In Kyoto (Day 2 – Part 1)

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On our 2nd day of our Spring holiday, we went to Kyoto for a 1-Day sightseeing as well as to meet up with a friend whom I haven’t seen in over 2 years!  Kyoto is definitely not a 1-Day touring city.  You’ll need at least 2 days and a good pair of walking boots.  I also highly recommend getting the bus travel pass although our concierge didn’t recommend it.  However, after walking for a day, you DO NOT want to walk back to the hotel/ train station/ wherever.

Arriving in Kyoto, the scenery is very different from Osaka. Older, more quaint and subdued.

We were greeted at the station by the statue of the supposed founder of Kabuki theatre, who was a woman.  Highly ironic that women were banned from Kabuki during the Edo period and only men were allowed on stage.

Across from the station and statue was the kabuki theatre where you can pay a hefty ticket fee to watch a 3-hour kabuki play.  Would love to be able to do that one day but alas, my pocket is empty and my time is filled.

The first tourist spot that we headed to was the Yasakasa Shrine, which is one of the 3 temple routes to the mountain (I forgot the name) and is also one of the oldest shrines in Kyoto.

I just love how there are so many old buildings in Japan that may not necessarily be used but they still stand and the juxtaposition against modern cars is just great!

Wishes, anyone?

Companies or individuals can donate various sums of money to the shrine and if you hit certain amounts, you can have your company name or name written on lanterns/ lamps/ tori-gate etc.

Pathway to the mountain

(Above) Why is there 1 special name written in blue??
(Below)  F-1? Well…not the Grand Prix.  It’s just the name of a Pachinko parlour in Kyoto.

Got a bad lot? Tie it and leave it on temple grounds

God of binding fate?

After visiting the shrine, we headed off to Kiyomizu-dera, which is a temple that I had visited in 2005 but never went in. This time round, I simply HAD to go in.  I highly recommend taking the walk from Yasakasa to Kiyomizu-dera because there are a lot of things to do and see (plus eat) on the way.

Old and narrow streets of Kyoto

This woman dyed her poodle’s hair hot pink!!

The last time I came to Kyoto, I didn’t manage to see any maiko (geisha trainees) but I finally managed to catch some!!

Maikos at a photoshoot

On our way, we passed by the first pagoda in Japan.  Again, something that you wouldn’t see by taking the bus or train. So it’s worth the walk up the hill/mountain…depending on how tired you are.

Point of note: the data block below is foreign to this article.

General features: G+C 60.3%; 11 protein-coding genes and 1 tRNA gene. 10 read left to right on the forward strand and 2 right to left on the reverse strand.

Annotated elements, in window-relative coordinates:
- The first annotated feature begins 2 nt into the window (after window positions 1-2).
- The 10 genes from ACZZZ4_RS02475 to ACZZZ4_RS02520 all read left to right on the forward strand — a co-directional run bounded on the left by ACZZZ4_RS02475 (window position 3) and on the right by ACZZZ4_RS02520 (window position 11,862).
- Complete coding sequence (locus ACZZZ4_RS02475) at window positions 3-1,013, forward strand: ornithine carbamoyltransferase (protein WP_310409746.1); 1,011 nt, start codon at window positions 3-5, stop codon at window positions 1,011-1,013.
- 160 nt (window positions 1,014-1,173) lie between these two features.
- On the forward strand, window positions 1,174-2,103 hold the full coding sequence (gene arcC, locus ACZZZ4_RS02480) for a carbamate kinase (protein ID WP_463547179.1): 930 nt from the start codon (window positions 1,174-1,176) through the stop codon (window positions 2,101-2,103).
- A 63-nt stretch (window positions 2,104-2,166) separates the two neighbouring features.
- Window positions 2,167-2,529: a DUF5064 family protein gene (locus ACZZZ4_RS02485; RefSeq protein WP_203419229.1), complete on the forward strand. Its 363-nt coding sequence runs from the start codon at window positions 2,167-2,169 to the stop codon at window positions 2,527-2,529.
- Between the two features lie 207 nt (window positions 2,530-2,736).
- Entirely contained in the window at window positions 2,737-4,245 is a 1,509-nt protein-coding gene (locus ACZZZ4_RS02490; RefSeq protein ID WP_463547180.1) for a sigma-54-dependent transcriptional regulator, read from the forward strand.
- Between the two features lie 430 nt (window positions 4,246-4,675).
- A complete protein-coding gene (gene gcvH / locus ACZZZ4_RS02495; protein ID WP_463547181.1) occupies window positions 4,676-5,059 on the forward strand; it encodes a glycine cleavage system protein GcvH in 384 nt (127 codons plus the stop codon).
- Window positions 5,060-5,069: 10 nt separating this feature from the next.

The view at the crossroads towards Kiyomizu-dera

What do you do when you’re tired and at a pseudo pit stop towards Kiyomizu-dera?  Why, you eat of course!  We started off with a Tofu Manju (JPY200) which comes with a cup of hot green tea if you sit down to eat.

The filling was really subtle but yet quite yummy.  It’s not the usual tofu but the whey of the tofu that has been cooked with other savoury stuff.  It’s also eaten in some traditional Japanese breakfasts with rice.

That’s me enjoying my manju

When we walked further up the slope, there was a Croquette specialty shop and the special was their Monaka croquette.

As you can see, it is a normal beef croquette sandwiched between 2 wafers and a special cream sauce and cooked black beans.  When closed, it resembled a dessert but it’s really a savoury food party that bursts into your mouth.  The beans are slightly sweet and this mixes with the savoury croquette and all is tied together with the creaminess of the sauce. 

We also ordered a normal beef croquette which was simply delicious eaten hot.  I don’t know why but the croquettes that are sold in Isetan, Singapore, do not hit the same spot as these babies.  Alas, I only took a photo of the 1st character of the shop (as seen in the photo below)…so happy hunting.  Would it help if I mentioned that they ONLY sell croquette? *sheepish smile*

Walking even further uphill, we reached the major crossroads where the buses were offloading tourists and Japanese high school students on tour.  Just in time for lunch.  I spotted a noodle specialty shop that’s on the 2nd floor and that’s where we went to savour soba.

Name of the shop = Menkuroudo

My cold duck soba set

Siew mai’s ten don soba set, which was the special of the day

I shall leave you with the photos of the food for this part as on my actual trip, this was where we took a well deserved rest before heading off, walking around the half of Kyoto.

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